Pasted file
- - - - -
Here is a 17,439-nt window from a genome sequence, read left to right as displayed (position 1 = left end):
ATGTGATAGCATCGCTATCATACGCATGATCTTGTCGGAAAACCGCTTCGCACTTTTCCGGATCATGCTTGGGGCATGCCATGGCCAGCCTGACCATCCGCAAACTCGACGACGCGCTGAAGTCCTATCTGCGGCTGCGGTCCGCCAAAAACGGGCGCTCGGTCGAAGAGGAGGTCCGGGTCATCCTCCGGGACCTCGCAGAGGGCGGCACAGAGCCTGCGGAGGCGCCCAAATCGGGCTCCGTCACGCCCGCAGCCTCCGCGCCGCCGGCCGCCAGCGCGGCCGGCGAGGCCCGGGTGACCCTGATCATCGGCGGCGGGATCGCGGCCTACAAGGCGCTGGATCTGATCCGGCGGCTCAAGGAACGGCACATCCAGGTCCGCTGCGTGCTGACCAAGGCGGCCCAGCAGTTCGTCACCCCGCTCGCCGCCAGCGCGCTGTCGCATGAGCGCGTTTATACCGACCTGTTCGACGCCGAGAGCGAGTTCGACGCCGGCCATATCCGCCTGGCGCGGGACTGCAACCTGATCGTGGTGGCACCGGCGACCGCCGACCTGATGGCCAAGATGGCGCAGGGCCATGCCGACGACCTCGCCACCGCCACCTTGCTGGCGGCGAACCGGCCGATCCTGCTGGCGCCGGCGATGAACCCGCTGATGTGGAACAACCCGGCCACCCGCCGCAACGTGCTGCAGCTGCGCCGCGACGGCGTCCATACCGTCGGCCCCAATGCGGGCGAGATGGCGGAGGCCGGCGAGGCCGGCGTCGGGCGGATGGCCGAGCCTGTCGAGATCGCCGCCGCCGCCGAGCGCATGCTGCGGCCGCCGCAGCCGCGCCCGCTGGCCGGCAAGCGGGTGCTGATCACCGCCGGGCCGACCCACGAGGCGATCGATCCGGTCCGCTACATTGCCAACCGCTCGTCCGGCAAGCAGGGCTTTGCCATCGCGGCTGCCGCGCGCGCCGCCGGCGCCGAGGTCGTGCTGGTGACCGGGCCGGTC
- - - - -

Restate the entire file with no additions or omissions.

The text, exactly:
Here is a 17,439-nt window from a genome sequence, read left to right as displayed (position 1 = left end):
ATGTGATAGCATCGCTATCATACGCATGATCTTGTCGGAAAACCGCTTCGCACTTTTCCGGATCATGCTTGGGGCATGCCATGGCCAGCCTGACCATCCGCAAACTCGACGACGCGCTGAAGTCCTATCTGCGGCTGCGGTCCGCCAAAAACGGGCGCTCGGTCGAAGAGGAGGTCCGGGTCATCCTCCGGGACCTCGCAGAGGGCGGCACAGAGCCTGCGGAGGCGCCCAAATCGGGCTCCGTCACGCCCGCAGCCTCCGCGCCGCCGGCCGCCAGCGCGGCCGGCGAGGCCCGGGTGACCCTGATCATCGGCGGCGGGATCGCGGCCTACAAGGCGCTGGATCTGATCCGGCGGCTCAAGGAACGGCACATCCAGGTCCGCTGCGTGCTGACCAAGGCGGCCCAGCAGTTCGTCACCCCGCTCGCCGCCAGCGCGCTGTCGCATGAGCGCGTTTATACCGACCTGTTCGACGCCGAGAGCGAGTTCGACGCCGGCCATATCCGCCTGGCGCGGGACTGCAACCTGATCGTGGTGGCACCGGCGACCGCCGACCTGATGGCCAAGATGGCGCAGGGCCATGCCGACGACCTCGCCACCGCCACCTTGCTGGCGGCGAACCGGCCGATCCTGCTGGCGCCGGCGATGAACCCGCTGATGTGGAACAACCCGGCCACCCGCCGCAACGTGCTGCAGCTGCGCCGCGACGGCGTCCATACCGTCGGCCCCAATGCGGGCGAGATGGCGGAGGCCGGCGAGGCCGGCGTCGGGCGGATGGCCGAGCCTGTCGAGATCGCCGCCGCCGCCGAGCGCATGCTGCGGCCGCCGCAGCCGCGCCCGCTGGCCGGCAAGCGGGTGCTGATCACCGCCGGGCCGACCCACGAGGCGATCGATCCGGTCCGCTACATTGCCAACCGCTCGTCCGGCAAGCAGGGCTTTGCCATCGCGGCTGCCGCGCGCGCCGCCGGCGCCGAGGTCGTGCTGGTGACCGGGCCGGTC